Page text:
Welcome, friends, to my quaint (read: tiny!) apartment. Be careful when petting Dexter the Kitty – he might LOOK like a snuggly little fluffball, but really, his beautiful tail is only there to distract you from his teeth. Which are sharp. And attracted to flesh. (Especially writer flesh.) So, beware.
Now that that's out of the way, feel free to make yourselves comfortable while I whip up some lattes and flourless chocolate cake.
Everyone situated? Okay. Sweet.
You may have noticed: I'm not Natalie. Natalie doesn't drink lattes. Also, I don't know much about ninjas, and I know even less about Inuyasha. I don't have an agent (yet), and I haven't written zillions of novels (yet). But – before you throw your lattes and cake at me in protest (while shouting, "WE MISS NATALIE! WE WANT HER BACK – NOT SOME UNCULTURED POSER!!!") – know that I heart you. I have nothing but your best in mind. Promise. So, uh, hey! I'm Kayla, Natalie's fill-in for this week's meeting. My areas of expertise include espresso beverages, Patty Griffin songs, Post-Its, and a smattering of other useful (and not-so-useful) things.
I also know a thing or two about being a happy writer.
Did you notice the not-so-subtle change I made to our society's title? Today, we are the Not-Merely-Happy-But-Also-
JOYFUL Writers Society. (This makes for a somewhat lame acronym, but whatevs.)
Last night, as I attempted to drift off to sleep, I pondered the difference between being happy and being joyful. At first glance, they seem interchangeable. I propose, though, that there is a subtle (albeit significant) difference between the two. Here's how I see it:
Happiness: A pleasant emotion, inspired by pleasant circumstances. When you don't have to try to smile. When your head isn't weighed down with anxiety or fear and, therefore, you practically float around on clouds and rainbows. When getting caught in a thunderstorm is inspiring – not an inconvenience – because ohmyword it's RAIN and you can FEEL it on your SKIN and you are aliiiiiive! (And you may or may not be singing, too! While surrounded by sparrows who harmonize with you!)
Joy: It's rooted in hope and is unshakeable by circumstances. It can look like happiness, but it doesn't have to. Unlike happiness, joy can still exist even when your present circumstances are unpleasant and undesirable. It's rooted in the hope of big-picture success and does not crumble at the hands of individual failures along the way. Also, where happiness is an instinctive emotion, joy tends to be a choice. It's choosing to view the thunderstorm as an inspiration, a reminder that you're alive and life is AMAZING, even though you're tempted to be annoyed about it. (Note the difference: with joy, you're fighting the temptation to be annoyed. With happiness, being annoyed is nowhere close to on your radar, because everything is lovely – you simply ARE happy, because you can't help it!)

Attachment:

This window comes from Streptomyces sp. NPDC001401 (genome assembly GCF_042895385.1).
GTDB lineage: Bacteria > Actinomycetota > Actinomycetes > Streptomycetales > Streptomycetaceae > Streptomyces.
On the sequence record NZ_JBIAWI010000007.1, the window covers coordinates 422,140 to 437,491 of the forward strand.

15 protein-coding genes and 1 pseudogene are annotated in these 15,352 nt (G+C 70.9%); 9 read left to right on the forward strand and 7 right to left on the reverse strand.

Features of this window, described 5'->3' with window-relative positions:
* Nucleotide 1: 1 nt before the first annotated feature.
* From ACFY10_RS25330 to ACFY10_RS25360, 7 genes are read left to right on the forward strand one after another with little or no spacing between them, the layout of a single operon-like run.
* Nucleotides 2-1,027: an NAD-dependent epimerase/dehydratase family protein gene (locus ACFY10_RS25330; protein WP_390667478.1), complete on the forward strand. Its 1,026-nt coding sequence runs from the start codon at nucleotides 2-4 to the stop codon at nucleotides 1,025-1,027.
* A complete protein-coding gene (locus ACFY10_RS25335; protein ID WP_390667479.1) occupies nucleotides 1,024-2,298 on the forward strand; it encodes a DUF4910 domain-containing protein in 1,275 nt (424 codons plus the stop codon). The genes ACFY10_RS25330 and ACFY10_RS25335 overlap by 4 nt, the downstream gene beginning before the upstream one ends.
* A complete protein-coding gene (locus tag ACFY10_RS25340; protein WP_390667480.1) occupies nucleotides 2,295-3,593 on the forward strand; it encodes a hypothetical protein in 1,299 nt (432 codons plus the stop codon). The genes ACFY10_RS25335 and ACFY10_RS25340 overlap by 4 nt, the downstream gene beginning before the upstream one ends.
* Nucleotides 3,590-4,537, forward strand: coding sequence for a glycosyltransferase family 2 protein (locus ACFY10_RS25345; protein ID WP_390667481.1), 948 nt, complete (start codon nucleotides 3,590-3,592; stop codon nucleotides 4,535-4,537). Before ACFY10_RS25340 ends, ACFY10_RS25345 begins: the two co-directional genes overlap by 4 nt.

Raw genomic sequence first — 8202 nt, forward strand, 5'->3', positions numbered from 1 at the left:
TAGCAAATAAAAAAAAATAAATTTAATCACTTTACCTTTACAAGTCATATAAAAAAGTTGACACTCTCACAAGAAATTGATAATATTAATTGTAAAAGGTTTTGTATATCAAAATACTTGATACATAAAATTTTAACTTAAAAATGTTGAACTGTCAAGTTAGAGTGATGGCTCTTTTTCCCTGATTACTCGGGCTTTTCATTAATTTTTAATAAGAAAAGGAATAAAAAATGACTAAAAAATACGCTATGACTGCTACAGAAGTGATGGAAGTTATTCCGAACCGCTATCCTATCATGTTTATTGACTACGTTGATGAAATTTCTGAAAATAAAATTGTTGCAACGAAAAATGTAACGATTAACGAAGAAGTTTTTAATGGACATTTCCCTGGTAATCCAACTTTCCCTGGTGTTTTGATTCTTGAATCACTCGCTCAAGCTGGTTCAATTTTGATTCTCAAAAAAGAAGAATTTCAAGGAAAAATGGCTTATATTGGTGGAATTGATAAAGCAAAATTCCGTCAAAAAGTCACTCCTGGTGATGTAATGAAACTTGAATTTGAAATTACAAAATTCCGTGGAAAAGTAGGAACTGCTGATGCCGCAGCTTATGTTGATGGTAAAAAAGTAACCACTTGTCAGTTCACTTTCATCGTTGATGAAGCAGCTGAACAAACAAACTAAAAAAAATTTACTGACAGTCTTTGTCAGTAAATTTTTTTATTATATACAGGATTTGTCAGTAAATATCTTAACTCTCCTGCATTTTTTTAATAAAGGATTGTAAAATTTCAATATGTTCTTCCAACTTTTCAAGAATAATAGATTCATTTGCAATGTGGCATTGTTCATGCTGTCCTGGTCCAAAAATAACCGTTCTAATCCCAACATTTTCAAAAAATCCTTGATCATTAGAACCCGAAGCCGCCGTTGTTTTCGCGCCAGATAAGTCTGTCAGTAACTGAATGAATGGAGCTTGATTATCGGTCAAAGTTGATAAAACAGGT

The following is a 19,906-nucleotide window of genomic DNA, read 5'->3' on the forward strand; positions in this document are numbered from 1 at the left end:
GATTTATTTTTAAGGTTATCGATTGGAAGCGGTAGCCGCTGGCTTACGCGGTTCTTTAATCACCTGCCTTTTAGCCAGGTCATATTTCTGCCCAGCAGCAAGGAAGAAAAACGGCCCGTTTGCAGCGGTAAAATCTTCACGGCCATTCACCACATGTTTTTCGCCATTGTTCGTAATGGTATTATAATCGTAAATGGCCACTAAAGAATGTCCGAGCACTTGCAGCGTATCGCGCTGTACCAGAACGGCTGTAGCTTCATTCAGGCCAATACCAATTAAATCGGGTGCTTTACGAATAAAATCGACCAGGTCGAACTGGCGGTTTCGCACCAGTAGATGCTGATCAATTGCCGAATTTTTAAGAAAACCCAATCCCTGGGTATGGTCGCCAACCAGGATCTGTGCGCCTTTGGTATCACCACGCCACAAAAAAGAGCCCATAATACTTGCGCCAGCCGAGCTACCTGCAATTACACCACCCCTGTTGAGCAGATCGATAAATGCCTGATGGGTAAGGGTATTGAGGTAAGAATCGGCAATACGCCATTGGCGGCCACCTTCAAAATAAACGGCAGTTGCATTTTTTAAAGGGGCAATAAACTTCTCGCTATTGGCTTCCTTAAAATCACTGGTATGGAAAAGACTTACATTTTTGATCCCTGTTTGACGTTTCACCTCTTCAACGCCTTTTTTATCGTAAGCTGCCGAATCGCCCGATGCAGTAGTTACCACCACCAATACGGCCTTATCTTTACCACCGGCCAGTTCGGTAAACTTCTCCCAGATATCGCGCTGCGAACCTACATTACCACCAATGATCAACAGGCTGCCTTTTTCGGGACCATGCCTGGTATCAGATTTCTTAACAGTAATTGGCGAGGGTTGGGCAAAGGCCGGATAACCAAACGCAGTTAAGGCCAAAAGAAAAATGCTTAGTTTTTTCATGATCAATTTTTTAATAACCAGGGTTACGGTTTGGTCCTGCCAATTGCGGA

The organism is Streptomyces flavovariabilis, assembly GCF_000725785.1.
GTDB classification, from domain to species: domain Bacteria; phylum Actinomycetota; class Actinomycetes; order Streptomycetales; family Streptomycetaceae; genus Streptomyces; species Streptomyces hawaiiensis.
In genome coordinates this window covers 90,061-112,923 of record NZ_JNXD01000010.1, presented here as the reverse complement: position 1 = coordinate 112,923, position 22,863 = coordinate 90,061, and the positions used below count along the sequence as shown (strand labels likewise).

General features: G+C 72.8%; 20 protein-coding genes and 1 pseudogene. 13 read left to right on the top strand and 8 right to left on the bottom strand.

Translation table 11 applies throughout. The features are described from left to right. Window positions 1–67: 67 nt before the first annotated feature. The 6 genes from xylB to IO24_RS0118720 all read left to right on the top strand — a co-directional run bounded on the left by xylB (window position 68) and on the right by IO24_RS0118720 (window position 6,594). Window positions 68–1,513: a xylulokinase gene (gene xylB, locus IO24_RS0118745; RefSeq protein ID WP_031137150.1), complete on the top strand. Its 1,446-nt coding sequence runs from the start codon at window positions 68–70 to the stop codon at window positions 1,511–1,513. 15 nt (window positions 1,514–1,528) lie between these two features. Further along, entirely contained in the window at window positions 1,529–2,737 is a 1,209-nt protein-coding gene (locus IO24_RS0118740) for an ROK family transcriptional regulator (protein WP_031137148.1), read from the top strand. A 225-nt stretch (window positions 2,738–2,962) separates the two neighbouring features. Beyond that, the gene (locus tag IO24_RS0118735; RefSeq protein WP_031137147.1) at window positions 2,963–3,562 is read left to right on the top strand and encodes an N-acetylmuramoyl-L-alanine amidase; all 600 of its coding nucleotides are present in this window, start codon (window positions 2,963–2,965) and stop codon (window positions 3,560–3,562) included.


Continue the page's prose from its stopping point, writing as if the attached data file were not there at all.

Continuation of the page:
So. I'm sure it won't be too hard to predict where I'm going with this, but I'm going there nonetheless.
Writing comes with a whole slew of things that aren't always pleasant. Are you writing a first draft? You'll hit a roadblock. Revising? You'll hit traffic jams, roadblocks, AND you'll have scary hitchhikers pounding on your window. Polishing your fourteenth draft? Um, hi, it's your fourteenth draft. Writing your query letter? Waiting for a response on that query letter? Waiting for a response on that submission? Writing under a deadline and who-knows-how-much pressure, now that your book is a bestseller?
If you are merely aiming to be a happy writer, this process is likely to smash you up along the way. It's not always fun. It's not always easy. It's not just coffee and inspiration, romanticized handwritten manuscripts, perfection on the first try. It's WORK. It's HARD. You cry. Then, you tell yourself to toughen up because you're not supposed to cry.
Those who are way up ahead of me tell me it's worth it, though. That it's rewarding.
That, my fellow members of the NMHBAJ Writers Society (told you it was a lame acronym), is a hopeful foundation for this process. Focus on hope. On the big picture. On the WHY of what you do. You might hate the waiting, might want to vomit at the thought of another revision – but if you hold on to hope, you'll start to see beautiful stepping stones where you once saw merely jagged stumbling rocks. Even if they cut you along the way, those scars will be beautiful to you, because they'll be worth something.
Take heart, friends. I wish you both happiness AND joy, my society sisters (and the occasional brother).
Oh, by the way, I hope you enjoyed the flourless chocolate cake. I'm sorry to say we've run out. Good news, though – I have the recipe if anyone wants it! And trust me, you do want it. It's as easy to make as it is delicious.